Get started. It’s time to put those words on the page and reach “The End” again. You’ve now completed The In-Between Writing Plan and graduated to The Work In Progress Plan.

It might take you weeks, months, years, or decades to finish the WIP, but that’s what a writer does.

Now step away from the TV, stock up the cupboards, ignore the laundry, and start typing!

— K.M. Allan

You can find me on Instagram, Facebook, Twitter, and Goodreads.

24 thoughts on “The In-Between Writing Plan

  1. So many good things here. The thing I set on was deciding what to do next. I’ve learned to let the story choose me instead of the other way around. Lesson learned.

    Always good stuff. Thank you for doing this.

    Liked by 1 person

  2. I am not sure if it’s luck or curse but, by the time the first draft of my current project was finished, I already had a decent idea of the second book and a rough idea for the third book of the trilogy, so I could go on with that between editing #1. And now that #2 and #3 have at least early draft, the time when I don’t work on #1 is often spent looking for ways to make #2 and #3 better or think about the plot of possible side-project in the same to-be universe (two separate prequels and a possible follow-up) so I might not have a chance to make my head writing-free for a decade.
    Still, I make sure to care for my body (by hiking) and mind (by reading) when I can and time allows.

    Liked by 1 person

    1. I’m in a similar situation, Tomas. I’ve been working on my four book series for years, so once I finish a draft of one book, it’s into the next and just cycling through them all. I haven’t had to think about working on anything else for a long time. Good for you for also taking care of your mind and body.

      Liked by 1 person

  3. It’s so true what you say, once you’ve been bitten by the writing bug you can’t imagine life any other way. I’m so close to the finish now, reviewing beta feedback and then querying. I’m sure I will feel bereft when it’s over, and looking forward to my next project. Thanks for another great post!

    Liked by 1 person

    1. You’re welcome, Naomi. Thanks for reading 😊. I definitely can’t imagine not getting up to write everyday now that it’s a big part of my life/routine. Good luck with finishing up your book. It’s such a huge achievement and I’m sure you’ll do well with the next one too.


  4. Ruth Miranda

    I think I need the exact opposite plan, I can’t remember a time when I did not go IMMEDIATELY from one writing project into another – whatever the stage of the writing project! If I’m writing a series or trilogy, the moment I finish the draft I’m writing I put it away in a folder and start the next book in the series. If I’ve finished writing said series, I already have another writing project all thought up which I can’t wait to dive into, and I’m usually tackling two or more of these projects at the same time – between writing first drafts, or doing revisions or even the final stages of editing and proof reading before publishing, I tend to work on several different books at the same time. I need a plan that forces me to PAUSE in between books.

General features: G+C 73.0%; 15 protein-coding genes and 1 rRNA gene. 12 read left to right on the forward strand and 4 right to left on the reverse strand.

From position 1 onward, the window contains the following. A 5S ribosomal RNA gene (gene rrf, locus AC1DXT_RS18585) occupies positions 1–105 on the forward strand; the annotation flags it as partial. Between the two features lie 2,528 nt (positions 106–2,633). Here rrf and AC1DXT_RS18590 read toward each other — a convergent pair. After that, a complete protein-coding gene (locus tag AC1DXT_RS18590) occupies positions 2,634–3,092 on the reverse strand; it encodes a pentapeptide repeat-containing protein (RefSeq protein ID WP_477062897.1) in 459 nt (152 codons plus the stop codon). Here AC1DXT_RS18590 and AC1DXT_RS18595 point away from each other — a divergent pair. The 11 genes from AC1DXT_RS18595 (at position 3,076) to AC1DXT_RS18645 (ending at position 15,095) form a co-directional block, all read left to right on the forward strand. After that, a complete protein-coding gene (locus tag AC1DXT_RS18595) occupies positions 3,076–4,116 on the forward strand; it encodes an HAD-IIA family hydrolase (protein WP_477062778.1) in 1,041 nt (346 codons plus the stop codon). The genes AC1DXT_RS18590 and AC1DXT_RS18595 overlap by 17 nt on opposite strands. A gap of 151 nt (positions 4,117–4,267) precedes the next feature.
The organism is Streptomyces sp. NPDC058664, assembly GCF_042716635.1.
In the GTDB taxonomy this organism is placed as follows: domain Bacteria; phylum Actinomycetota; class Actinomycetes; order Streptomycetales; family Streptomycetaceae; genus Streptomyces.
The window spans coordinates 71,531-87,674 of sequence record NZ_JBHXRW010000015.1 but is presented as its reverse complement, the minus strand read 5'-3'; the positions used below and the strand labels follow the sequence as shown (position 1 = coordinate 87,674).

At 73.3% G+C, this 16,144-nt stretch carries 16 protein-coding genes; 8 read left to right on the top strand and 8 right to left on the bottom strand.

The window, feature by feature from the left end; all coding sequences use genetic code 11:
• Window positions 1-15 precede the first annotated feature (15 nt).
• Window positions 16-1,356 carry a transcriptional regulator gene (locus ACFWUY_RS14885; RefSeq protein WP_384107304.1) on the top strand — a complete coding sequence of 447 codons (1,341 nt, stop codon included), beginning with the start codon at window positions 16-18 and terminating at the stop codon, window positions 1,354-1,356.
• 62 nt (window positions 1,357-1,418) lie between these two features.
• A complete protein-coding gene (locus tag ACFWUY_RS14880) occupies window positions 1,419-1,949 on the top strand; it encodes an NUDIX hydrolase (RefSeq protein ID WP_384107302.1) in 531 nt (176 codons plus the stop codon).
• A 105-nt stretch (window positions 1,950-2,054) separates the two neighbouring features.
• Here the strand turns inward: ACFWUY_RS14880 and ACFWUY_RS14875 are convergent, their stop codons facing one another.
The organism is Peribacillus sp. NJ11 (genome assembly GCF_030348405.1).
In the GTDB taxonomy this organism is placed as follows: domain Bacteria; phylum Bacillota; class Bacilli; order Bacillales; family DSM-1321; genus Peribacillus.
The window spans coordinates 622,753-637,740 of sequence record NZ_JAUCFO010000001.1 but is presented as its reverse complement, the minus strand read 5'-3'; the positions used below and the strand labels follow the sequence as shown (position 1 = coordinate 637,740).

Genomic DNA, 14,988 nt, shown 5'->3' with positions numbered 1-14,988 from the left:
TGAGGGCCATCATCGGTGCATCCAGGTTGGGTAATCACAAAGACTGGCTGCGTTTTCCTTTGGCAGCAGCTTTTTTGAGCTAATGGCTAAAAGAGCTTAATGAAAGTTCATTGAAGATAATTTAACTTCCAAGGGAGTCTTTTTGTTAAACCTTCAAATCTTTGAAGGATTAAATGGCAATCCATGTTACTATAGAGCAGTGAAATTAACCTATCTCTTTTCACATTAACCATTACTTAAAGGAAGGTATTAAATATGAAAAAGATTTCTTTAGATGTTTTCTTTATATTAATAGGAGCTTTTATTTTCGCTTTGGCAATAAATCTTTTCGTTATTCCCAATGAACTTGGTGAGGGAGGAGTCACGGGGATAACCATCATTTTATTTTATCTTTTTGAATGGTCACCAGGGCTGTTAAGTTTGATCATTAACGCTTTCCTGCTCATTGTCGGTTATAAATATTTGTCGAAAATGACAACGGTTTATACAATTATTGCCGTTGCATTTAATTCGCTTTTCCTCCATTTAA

Liked by 1 person

    1. Sounds like you never rest, Ruth. I’ve been going from book to book for the last few years trying to complete my series, but can only work on one book at a time. How do you keep working on multiple projects at once straight in your head?

      Liked by 1 person

      1. Ruth Miranda

        I hear it’s called split-personality disorder??? Eheh, I honestly don’t know, it’s the only way I can function. I need to have different projects going round my brain or else I get dispirited. But I do feel like I’m constantly doing stuff and hardly ever pausing, which is ok most of the time because it doesn’t feel like work. Only sometimes I wish I could make myself pause and NOT feel guilty, know what I mean?

        Liked by 1 person

  5. Thanks for that great inspiration! You’ve encouraged me know I’m on the right track. Just finished a project, celebrated, rested, ( and I really needed the rest), after which made a plan for another project, and now enjoying it! Love this ❤👍!

    Liked by 1 person

  6. Yes, to everything you just wrote. It’s so easy to stay in that in between phase. It’s part celebration, part rest and part gathering confidence to start again.
    I always fear that I don’t have another novel in me. What if the past novels were a fluke. What if the next one sucks? But inevitably, it’s all just insecurities.
    The best thing to do is sit down and write. ✍️😬

    Liked by 1 person

    1. Yes! I constantly wonder if I have a different story in me. I haven’t worked on anything but Blackbirch for years, and I’m worried about what I’ll do when it’s done and if I can write anything else. Glad to know it’s not just me that worries about these things 😊. You’re a brilliant writer, Rainy. I’m sure you’ve got a lot more “flukes” in you.

      Liked by 1 person

Comments are closed.